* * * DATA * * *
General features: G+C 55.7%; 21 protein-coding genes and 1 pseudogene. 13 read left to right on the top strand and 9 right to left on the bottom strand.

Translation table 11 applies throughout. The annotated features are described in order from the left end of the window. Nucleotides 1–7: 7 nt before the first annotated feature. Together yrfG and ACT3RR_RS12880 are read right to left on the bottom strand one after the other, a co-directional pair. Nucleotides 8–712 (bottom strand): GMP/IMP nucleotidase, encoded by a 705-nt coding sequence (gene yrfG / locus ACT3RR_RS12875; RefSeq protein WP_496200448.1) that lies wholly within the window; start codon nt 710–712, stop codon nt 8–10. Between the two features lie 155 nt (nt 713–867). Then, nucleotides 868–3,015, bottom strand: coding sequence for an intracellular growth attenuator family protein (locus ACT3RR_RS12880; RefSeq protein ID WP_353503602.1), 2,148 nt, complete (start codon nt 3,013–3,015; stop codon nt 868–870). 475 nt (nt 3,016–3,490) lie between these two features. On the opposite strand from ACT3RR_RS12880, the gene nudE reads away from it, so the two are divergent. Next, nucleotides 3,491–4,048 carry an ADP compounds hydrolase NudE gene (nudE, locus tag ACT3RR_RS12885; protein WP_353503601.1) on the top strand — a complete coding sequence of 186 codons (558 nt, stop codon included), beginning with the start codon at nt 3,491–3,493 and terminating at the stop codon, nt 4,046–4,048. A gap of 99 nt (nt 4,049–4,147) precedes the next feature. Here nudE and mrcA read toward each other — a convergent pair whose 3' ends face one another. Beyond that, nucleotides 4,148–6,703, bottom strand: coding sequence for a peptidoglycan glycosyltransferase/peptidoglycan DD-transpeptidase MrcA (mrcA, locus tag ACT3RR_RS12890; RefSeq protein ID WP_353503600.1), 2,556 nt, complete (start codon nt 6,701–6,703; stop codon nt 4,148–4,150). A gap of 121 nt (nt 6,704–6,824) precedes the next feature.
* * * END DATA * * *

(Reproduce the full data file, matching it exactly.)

General features: G+C 55.7%; 21 protein-coding genes and 1 pseudogene. 13 read left to right on the top strand and 9 right to left on the bottom strand.

Translation table 11 applies throughout. The annotated features are described in order from the left end of the window. Nucleotides 1–7: 7 nt before the first annotated feature. Together yrfG and ACT3RR_RS12880 are read right to left on the bottom strand one after the other, a co-directional pair. Nucleotides 8–712 (bottom strand): GMP/IMP nucleotidase, encoded by a 705-nt coding sequence (gene yrfG / locus ACT3RR_RS12875; RefSeq protein WP_496200448.1) that lies wholly within the window; start codon nt 710–712, stop codon nt 8–10. Between the two features lie 155 nt (nt 713–867). Then, nucleotides 868–3,015, bottom strand: coding sequence for an intracellular growth attenuator family protein (locus ACT3RR_RS12880; RefSeq protein ID WP_353503602.1), 2,148 nt, complete (start codon nt 3,013–3,015; stop codon nt 868–870). 475 nt (nt 3,016–3,490) lie between these two features. On the opposite strand from ACT3RR_RS12880, the gene nudE reads away from it, so the two are divergent. Next, nucleotides 3,491–4,048 carry an ADP compounds hydrolase NudE gene (nudE, locus tag ACT3RR_RS12885; protein WP_353503601.1) on the top strand — a complete coding sequence of 186 codons (558 nt, stop codon included), beginning with the start codon at nt 3,491–3,493 and terminating at the stop codon, nt 4,046–4,048. A gap of 99 nt (nt 4,049–4,147) precedes the next feature. Here nudE and mrcA read toward each other — a convergent pair whose 3' ends face one another. Beyond that, nucleotides 4,148–6,703, bottom strand: coding sequence for a peptidoglycan glycosyltransferase/peptidoglycan DD-transpeptidase MrcA (mrcA, locus tag ACT3RR_RS12890; RefSeq protein ID WP_353503600.1), 2,556 nt, complete (start codon nt 6,701–6,703; stop codon nt 4,148–4,150). A gap of 121 nt (nt 6,704–6,824) precedes the next feature.